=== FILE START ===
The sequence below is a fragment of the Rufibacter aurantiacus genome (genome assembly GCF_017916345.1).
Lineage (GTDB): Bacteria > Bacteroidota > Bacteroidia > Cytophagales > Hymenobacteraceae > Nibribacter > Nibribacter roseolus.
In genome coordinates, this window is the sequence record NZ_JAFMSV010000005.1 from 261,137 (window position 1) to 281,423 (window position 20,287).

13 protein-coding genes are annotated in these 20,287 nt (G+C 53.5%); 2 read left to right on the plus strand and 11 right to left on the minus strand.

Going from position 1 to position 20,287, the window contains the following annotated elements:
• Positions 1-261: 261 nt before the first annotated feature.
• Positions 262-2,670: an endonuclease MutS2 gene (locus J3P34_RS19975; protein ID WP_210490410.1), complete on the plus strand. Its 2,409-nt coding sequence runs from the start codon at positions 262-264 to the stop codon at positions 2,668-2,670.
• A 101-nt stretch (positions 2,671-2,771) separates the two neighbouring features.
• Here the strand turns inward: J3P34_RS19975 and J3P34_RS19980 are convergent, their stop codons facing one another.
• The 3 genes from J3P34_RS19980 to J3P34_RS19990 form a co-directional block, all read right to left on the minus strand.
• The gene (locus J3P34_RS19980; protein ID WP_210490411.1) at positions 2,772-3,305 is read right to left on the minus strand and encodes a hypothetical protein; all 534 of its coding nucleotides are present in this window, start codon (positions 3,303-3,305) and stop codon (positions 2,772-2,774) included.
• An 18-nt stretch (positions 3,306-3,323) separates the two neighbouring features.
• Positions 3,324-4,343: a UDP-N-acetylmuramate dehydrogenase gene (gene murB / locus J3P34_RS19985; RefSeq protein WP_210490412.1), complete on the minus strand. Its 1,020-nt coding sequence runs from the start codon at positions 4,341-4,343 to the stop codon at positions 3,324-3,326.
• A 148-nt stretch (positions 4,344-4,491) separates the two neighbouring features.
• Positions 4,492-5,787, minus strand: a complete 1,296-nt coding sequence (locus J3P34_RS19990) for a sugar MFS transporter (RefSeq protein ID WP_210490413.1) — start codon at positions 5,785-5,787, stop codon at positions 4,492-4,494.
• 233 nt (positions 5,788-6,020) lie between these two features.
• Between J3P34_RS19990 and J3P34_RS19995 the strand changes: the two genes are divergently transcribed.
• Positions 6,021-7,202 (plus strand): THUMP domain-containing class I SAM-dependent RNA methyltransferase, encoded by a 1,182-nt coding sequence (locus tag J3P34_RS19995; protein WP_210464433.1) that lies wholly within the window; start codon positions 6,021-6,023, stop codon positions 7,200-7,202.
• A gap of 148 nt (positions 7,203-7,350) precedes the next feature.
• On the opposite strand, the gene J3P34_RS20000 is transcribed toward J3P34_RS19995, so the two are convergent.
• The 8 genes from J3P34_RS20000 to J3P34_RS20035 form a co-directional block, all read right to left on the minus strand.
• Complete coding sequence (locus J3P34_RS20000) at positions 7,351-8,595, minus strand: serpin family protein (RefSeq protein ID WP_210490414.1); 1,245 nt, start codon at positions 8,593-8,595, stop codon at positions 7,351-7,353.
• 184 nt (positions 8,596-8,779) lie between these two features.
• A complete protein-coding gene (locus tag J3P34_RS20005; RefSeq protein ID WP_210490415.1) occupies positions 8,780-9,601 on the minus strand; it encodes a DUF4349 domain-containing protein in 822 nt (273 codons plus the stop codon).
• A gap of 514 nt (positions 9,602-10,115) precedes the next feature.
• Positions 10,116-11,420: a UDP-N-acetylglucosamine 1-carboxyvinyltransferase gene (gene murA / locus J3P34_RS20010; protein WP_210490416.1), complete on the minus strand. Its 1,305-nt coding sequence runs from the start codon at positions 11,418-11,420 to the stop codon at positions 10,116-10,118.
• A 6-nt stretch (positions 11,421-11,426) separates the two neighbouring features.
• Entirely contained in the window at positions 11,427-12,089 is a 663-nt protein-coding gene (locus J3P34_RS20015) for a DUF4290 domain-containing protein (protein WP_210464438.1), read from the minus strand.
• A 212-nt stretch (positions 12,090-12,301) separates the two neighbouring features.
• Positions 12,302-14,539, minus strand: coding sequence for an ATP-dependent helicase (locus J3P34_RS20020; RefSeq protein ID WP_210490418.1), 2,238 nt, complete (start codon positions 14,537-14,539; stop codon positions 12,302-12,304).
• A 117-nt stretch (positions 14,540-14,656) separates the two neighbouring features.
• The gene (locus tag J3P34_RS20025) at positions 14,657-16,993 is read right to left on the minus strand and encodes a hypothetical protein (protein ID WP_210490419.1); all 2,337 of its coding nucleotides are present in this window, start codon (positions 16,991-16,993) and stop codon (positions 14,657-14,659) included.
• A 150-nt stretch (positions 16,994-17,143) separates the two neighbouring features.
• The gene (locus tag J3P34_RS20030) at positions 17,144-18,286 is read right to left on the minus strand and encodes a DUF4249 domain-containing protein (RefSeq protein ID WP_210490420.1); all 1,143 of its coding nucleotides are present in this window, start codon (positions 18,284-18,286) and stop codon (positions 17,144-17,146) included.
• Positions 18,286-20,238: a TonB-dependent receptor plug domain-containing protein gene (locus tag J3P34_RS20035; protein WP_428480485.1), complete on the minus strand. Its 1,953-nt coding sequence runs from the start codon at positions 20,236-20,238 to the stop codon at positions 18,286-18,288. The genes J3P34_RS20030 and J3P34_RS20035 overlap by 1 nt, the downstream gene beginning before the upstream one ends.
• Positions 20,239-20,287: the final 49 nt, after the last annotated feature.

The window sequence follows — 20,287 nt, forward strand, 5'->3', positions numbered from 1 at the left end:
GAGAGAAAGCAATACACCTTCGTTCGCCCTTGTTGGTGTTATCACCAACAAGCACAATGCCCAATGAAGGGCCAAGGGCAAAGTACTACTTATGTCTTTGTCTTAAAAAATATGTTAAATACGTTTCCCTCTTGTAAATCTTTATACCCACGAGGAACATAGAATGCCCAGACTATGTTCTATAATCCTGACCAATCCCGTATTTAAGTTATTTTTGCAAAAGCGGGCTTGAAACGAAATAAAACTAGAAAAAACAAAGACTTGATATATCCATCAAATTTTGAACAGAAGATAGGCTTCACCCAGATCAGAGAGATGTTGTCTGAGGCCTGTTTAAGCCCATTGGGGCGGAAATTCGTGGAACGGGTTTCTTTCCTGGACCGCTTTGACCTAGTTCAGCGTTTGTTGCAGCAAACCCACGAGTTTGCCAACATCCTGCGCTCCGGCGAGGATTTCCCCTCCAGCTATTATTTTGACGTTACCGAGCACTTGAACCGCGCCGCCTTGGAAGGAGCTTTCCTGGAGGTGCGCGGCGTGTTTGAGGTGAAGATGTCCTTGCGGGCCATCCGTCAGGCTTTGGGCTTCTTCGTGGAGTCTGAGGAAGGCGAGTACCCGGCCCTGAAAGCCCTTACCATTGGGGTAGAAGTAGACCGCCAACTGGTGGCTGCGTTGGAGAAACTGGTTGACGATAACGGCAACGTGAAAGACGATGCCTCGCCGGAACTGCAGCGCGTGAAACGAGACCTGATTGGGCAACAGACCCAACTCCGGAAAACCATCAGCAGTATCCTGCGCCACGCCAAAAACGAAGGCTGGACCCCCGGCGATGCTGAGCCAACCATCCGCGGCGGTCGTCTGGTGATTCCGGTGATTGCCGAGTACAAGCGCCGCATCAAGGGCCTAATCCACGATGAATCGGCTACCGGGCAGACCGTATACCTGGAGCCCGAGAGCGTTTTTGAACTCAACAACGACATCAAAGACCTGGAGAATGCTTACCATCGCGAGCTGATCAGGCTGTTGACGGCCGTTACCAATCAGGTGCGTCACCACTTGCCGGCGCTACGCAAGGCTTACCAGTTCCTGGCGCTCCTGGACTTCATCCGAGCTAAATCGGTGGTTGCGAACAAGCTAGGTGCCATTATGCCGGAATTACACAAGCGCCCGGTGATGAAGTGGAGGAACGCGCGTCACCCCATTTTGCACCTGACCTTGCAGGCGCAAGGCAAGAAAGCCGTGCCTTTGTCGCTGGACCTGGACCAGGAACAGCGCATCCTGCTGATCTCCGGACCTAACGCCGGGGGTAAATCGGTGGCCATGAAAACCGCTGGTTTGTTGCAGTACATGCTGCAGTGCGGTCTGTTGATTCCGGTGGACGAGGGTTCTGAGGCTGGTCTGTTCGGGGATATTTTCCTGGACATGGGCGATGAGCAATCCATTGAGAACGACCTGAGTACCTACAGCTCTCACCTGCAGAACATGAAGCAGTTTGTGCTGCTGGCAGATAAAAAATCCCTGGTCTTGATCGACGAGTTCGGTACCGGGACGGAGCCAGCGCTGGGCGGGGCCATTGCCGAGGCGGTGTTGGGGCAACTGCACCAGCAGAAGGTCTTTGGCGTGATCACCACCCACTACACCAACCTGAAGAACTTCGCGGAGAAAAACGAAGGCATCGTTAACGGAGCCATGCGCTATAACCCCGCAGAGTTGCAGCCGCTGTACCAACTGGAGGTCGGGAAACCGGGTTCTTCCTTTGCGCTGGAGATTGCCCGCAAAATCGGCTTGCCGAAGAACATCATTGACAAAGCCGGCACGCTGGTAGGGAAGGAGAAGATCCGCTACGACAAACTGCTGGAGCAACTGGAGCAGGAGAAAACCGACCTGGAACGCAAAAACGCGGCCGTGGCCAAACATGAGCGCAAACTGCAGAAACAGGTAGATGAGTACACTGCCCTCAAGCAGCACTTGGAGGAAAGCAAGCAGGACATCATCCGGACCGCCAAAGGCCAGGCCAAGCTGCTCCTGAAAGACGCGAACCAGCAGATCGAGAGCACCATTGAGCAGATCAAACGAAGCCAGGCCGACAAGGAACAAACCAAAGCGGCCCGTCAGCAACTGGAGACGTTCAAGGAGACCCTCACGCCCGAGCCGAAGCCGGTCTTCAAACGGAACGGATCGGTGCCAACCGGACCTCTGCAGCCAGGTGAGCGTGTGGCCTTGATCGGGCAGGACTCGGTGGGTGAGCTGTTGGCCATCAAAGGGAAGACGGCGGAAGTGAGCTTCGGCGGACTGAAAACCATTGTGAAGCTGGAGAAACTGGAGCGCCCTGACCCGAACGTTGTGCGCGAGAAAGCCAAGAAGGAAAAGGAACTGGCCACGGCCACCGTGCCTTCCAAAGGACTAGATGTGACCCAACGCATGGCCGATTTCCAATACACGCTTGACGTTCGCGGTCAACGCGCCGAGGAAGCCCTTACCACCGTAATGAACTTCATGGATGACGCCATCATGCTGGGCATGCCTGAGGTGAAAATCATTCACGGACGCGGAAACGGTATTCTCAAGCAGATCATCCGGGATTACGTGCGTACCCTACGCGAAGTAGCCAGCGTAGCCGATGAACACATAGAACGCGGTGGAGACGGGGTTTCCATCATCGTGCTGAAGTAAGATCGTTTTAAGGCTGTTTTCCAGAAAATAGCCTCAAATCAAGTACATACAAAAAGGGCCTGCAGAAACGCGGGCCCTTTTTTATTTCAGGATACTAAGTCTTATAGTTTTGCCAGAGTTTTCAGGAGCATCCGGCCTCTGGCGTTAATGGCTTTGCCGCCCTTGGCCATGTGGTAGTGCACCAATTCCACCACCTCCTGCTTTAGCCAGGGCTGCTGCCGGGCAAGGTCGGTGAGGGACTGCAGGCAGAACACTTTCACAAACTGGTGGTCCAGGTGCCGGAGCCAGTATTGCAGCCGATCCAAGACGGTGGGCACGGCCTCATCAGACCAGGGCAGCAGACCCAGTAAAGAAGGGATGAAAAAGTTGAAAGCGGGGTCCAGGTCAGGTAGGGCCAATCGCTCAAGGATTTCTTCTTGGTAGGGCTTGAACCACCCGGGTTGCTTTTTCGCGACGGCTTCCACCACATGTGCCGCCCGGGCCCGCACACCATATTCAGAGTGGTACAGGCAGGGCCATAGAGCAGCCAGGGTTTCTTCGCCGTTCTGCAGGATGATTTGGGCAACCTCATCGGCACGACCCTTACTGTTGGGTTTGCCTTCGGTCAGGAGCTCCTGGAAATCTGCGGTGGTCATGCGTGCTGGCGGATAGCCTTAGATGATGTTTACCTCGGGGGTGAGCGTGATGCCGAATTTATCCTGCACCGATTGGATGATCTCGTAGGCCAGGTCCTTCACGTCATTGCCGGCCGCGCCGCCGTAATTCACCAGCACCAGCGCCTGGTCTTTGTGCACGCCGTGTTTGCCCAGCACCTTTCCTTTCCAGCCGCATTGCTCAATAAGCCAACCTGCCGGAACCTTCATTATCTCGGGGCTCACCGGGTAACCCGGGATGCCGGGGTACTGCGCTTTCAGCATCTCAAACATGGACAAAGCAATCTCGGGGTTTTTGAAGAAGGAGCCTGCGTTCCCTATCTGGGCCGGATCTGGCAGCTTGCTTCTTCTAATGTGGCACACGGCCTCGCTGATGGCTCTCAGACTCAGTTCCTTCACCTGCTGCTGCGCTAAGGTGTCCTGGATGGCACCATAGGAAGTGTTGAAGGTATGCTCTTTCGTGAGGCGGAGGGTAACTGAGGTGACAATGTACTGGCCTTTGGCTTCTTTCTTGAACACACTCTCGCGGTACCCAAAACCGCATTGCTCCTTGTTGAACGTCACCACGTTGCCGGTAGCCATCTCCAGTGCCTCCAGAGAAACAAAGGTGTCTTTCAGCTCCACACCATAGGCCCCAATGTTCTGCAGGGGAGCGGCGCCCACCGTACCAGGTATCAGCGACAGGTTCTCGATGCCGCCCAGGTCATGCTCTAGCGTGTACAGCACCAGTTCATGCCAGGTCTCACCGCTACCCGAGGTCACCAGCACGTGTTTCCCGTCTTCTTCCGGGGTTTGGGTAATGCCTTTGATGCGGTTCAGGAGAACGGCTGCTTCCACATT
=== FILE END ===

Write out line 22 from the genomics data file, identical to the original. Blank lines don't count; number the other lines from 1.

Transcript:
• Complete coding sequence (locus J3P34_RS20000) at positions 7,351-8,595, minus strand: serpin family protein (RefSeq protein ID WP_210490414.1); 1,245 nt, start codon at positions 8,593-8,595, stop codon at positions 7,351-7,353.